Superior Reads


THERE’S A REVOLUTION OUTSIDE, MY LOVE should be essential reading for all Americans. Edited by Tracy Smith and John Freeman, the anthology gives us a glimpse into the beating heart of some of our most esteemed writers during a time of great unrest. Tracy Smith likens the Summer of 2020 to the Freedom Summer of 1964. In 2021, there is still a battle to ensure the voting rights of black Americans. Though the murder of George Floyd caused many white Americans to acknowledge that the reign of white supremacy must end, many are floundering with what action to take. Others, zealously holding onto their power will do anything, it seems, to continue disenfranchising people of color.

The stories, poems, essays, and letters in this collection are a battle cry — beaten down by a pandemic, police brutality, political divisiveness, and an armed insurrection – the writers question whether America has the stuff it takes to make the changes required. “As long as socio-racial segregation and discrimination persist, and as long as the presence of the state is limited to the increasingly armed police force, then neither the biggest smile nor the use of any hollow expressions of “American Nice” is going to remedy what for a very long time most people of color have lived as a daily experience of injustice in this country,” writes Sofian Merabet.

Drawing its title from a letter to her son by journalist Kirsten West Savali, the book includes writing by Edwidge Danticat, Layli Long Soldier, Julia Alvarez, and Minnesota’s own Su Hwang and Michael Kleber Diggs.

It’s been a year since George Floyd’s murder, and Michael Kleber Diggs laments:
“I wonder if I can love my white friends without being candid with them. I wonder if they can love me if I hold them at a distance, if race and racism function as a veneer, a layer between us obscuring any substance underneath. When I don’t answer fully, am I not saying I don’t trust you to do anything about it? What I wanted to say and didn’t say was this: “I’m fine today, the hard part will begin soon. The hard part for me starts when things get comfortable for you again. The hard part begins the day you return to your normal routines.”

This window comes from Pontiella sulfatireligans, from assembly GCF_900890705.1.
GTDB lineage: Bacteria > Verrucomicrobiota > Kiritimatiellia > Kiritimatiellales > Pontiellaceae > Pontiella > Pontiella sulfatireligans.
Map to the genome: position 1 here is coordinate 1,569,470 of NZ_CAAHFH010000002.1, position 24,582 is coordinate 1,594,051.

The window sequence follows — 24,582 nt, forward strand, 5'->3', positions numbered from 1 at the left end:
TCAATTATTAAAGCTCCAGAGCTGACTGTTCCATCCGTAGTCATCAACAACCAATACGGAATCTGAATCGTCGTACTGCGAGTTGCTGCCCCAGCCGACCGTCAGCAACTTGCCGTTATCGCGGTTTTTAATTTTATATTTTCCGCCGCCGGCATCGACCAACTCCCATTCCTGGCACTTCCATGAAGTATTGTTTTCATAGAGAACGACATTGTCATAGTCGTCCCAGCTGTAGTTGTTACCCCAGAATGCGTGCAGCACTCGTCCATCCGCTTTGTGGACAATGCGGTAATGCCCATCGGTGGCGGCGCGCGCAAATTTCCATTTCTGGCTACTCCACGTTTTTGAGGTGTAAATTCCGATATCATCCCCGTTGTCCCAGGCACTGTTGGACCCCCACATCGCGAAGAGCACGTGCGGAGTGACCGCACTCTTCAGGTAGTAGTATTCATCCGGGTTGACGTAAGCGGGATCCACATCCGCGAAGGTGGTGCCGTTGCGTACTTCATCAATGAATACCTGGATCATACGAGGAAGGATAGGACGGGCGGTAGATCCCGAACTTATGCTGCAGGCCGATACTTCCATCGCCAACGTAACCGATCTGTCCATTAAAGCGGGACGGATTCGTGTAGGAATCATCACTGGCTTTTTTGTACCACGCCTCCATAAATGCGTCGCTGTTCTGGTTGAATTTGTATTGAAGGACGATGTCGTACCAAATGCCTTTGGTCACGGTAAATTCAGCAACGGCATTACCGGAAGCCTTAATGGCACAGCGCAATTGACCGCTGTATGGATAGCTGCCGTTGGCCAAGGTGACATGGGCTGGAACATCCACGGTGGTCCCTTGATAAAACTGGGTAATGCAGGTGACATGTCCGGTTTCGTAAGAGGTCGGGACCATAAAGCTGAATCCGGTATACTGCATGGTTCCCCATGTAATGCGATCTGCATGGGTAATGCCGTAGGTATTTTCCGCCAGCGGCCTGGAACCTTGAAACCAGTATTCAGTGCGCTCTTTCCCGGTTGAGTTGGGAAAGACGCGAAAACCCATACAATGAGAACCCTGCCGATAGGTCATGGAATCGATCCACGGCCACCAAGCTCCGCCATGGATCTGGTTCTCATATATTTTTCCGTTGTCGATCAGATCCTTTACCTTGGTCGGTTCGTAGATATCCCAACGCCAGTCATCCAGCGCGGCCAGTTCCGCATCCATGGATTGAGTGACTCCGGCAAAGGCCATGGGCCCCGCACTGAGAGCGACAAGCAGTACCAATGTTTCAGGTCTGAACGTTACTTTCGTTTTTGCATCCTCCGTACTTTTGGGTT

As Su Hwang points out in her essay in the anthology:
“Many are claiming this an ‘inflection point’ in American history, myself included, but the more I think about it, the less this sentiment holds water. Inflection implies singularity, of one musculature or a single stream of consciousness, when there have been multiple inflections since the looting of this land from Native Americans to the founding of the country on the backs of Black lives. I believe we are at a point of convergence. Convergence denotes multiplicity and cumulativeness – a cacophony of voices and perspectives. In this semantic distinction, we honor the lingering ghosts of all our ancestors. We can no longer afford to pivot from one point to another and call it progress or justice; the weight of our collective histories can no longer support these blatant disparities between what is deemed progress and justice versus the lived realities of marginalized peoples. What we’re seeing and experiencing is a cavalcade of centuries of protest, of deaths and rebirths, the final heave for human decency for all.”

A revolution implies a sudden and complete change in something, but it also can be defined as a cycling of events. The murders of Daunte Wright, Rayshard Brooks, Daniel Prude, Breonna Taylor, Stephon Clark, Philando Castille, Alton Sterling, George Floyd, Eric Garner, Tamir Rice, Michael Brown and on and on – are a seemingly endless cycle of violence against people of color in this country.

“If there is unrest in America today,” Tracy Smith writes in the preface, “It is not because we cannot agree upon a definition of racism, as many who have argued against antiracist policies have suggested, but rather because power – especially contested power – will go to nearly any lengths to confuse, distort and render muddily abstract terms that, when power is not called into question, remain as legible and distinct as black and white.”

I recommend There’s a Revolution Outside, My Love for all Americans. This is Lin Salisbury with Superior Reviews.

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